A forum for all 'english-speaking' fans of Gabriel Omar Batistuta, which EVER team he's involved with!
Thanks to ALL fans for any 'Bati-news' and news about Argentina!
To make it easier to reply to posts, please don't start a new thread if there is already an existing thread related to your topic. Let's try to keep all the same news 'together'. Thanks!
Sorry I'm so late starting this thread, but I was away last week.
And, Linda... there's no LIVERPOOL to moan about this year!! Yippppeeeeee!!!!
Anyway, here are the results of last week's matches.
Champions League - Group A
FC Twente Enschede 2 - 2 Inter Milan
Werder Bremen 2 - 2 Tottenham H.
Benfica 2 - 0 Hapoel Tel Aviv
Lyon 1 - 0 Schalke
Bursaspor 0 - 4 Valencia
Manchester U. 0 - 0 Rangers
Barcelona 5 - 1 Panathinaikos
FC Copenhagen 1 - 0 Rubin Kazan
Group E September 15
Bayern Munich 2 - 0 AS Roma
CFR Cluj 2 - 1 Basel
Marseille 0 - 1 Spartak Moscow
Zilina 1 - 4 Chelsea
AC Milan 2 - 0 Auxerre
Real Madrid 2 - 0 Ajax Amsterdam
Arsenal 6 - 0 Braga
Shakhtar Donetsk 1 - 0 Partizan Belgrade
Wish I'd kept this thread going, but still... I can't let tonight's final go by without saying SOMETHING about it!!
Obviously I hope Man U will win, but I'm not holding my breath. I know everyone else will want Barca to win and they probably will, so I'm just going to say that I hope it's a brilliant match and that Man U make more of an effort than they did in 2009!
And I hope that our 'magical Messi'...
has a great game (but not TOO great!! )
Here's a preview...
Barcelona v Man Utd preview
European glory beckons at Wembley on Saturday as the champions of Spain and England collide in one of the most eagerly-awaited finals in history.
Barcelona and Manchester United could already lay claim to being the two finest sides on the continent before this season, having each made it through to the final twice in the past five years.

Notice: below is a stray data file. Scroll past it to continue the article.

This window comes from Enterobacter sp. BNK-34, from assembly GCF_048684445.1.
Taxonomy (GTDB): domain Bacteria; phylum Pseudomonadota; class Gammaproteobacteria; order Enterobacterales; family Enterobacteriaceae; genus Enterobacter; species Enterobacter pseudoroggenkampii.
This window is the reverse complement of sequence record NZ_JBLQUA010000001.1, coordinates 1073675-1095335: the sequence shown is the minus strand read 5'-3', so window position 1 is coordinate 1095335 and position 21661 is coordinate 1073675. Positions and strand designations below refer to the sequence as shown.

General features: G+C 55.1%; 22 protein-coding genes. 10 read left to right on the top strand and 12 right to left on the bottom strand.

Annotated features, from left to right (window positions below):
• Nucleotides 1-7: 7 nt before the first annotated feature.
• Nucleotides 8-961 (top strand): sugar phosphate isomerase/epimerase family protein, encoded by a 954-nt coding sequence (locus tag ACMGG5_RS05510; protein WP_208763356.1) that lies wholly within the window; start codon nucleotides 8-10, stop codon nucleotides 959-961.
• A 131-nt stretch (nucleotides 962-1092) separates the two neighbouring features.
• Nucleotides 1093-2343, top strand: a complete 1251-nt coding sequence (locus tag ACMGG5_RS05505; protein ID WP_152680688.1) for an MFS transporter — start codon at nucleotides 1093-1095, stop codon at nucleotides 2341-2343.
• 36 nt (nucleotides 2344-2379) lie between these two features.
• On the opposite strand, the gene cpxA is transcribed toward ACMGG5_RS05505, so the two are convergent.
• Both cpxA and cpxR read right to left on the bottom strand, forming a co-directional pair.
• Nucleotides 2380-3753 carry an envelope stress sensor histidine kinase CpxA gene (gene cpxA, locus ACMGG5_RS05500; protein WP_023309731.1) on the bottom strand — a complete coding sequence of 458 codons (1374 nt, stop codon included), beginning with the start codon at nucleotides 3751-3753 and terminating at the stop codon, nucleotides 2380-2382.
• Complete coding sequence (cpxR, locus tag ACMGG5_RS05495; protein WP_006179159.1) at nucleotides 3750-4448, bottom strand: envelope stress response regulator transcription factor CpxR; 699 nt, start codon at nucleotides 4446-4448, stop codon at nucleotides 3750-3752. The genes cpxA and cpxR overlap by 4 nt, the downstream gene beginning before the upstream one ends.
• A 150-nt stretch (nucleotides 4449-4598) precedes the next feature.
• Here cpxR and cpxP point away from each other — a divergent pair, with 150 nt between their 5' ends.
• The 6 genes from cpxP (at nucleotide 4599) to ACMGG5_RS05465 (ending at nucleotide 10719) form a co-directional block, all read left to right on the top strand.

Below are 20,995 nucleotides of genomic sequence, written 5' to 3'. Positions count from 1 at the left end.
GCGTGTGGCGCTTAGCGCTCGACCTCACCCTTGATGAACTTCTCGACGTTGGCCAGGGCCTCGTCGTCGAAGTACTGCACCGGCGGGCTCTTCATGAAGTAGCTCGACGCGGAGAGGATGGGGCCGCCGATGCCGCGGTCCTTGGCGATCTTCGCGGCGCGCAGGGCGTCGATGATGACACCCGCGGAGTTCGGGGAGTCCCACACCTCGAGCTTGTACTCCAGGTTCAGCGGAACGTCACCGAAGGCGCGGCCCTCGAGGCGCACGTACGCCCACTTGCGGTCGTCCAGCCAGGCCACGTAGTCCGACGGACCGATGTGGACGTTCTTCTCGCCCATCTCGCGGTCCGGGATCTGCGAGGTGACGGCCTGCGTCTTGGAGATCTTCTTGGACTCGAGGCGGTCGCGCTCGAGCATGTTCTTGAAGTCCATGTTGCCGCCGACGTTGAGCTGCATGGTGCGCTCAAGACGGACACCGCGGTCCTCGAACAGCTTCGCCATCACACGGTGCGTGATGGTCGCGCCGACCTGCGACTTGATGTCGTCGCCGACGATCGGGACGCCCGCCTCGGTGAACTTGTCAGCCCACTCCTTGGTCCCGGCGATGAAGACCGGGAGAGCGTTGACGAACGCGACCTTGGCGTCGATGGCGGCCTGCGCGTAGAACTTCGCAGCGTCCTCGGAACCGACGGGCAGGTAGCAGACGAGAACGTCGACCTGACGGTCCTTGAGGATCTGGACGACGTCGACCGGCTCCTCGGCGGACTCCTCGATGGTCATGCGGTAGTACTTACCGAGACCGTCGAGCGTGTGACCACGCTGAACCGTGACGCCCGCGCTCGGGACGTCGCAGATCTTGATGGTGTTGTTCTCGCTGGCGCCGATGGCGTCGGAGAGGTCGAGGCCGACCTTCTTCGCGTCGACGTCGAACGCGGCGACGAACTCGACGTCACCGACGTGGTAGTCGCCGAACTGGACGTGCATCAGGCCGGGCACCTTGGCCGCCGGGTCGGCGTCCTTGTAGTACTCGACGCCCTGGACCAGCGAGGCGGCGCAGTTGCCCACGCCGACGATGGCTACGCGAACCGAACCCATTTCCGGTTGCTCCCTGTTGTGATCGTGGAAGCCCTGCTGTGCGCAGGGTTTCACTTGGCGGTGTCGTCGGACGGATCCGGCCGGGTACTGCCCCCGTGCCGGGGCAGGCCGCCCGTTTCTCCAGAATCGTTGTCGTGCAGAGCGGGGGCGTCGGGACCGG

They have confirmed their standing at the top of the game this term after dominating their respective domestic competitions, whilst progressing to this stage of the UEFA Champions League with little difficulty.
Barcelona cruised through a group also containing FC Copenhagen, Rubin Kazan and Panathinaikos, before overturning a first-leg deficit to knock out Arsenal in the last 16.
An emphatic victory over Shakhtar Donetsk in the quarter-finals was followed by an eagerly-awaited tie against rivals Real Madrid, when Lionel Messi's brilliance shone out in an otherwise fiery and controversial affair.
Manchester United came out ahead of Valencia, Rangers and Bursaspor in their group and were rewarded with a clash against Marseille in the next round.
Having beaten the Frenchmen and then held off the challenge of Chelsea in the quarter-finals, United hammered Schalke to take their place in this weekend's showpiece.
Sir Alex Ferguson's men also clinched the Premier League title in impressive fashion, while Barcelona collected a staggering 96 points in winning the Primera Liga.
But even though both sides have had successful seasons, it is the outcome of Saturday's final in London that will determine how fondly the 2010/11 campaign is remembered by each set of supporters.
Barcelona start as favourites not only because of their excellent results but also because they possess serious star quality, with Messi, Andres Iniesta and Xavi ranked as the top three players in the world at the end-of-year Ballon d'Or awards.
These three can combine to devastating effect and a number of scintillating performances in recent times have fuelled discussion about whether Barca are the best club team of all time.
The same has not been said of United, with some observers suggesting Ferguson's current crop lacks the class of previous vintages.
Such criticism has been roundly dismissed by everyone at Old Trafford, and while the Red Devils may not have quite the same sort of buccaneering style as Barca they have shown an ability to overcome any obstacle they face.
United have found a formidable formula of defensive solidity, speed and intensity in midfield and a cutting edge up front provided by the dual talents of Wayne Rooney and Javier Hernandez.
They also have another key weapon in the shape of manager Ferguson, vastly more experienced than counterpart Pep Guardiola and confident that he has hatched a plan to get the better of Barca.
United were not able to come out on top when they met the same opponents in the 2009 final, which Barcelona won 2-0, but will have happier memories of the last time they played a European Cup final at Wembley in 1968 and beat Benfica.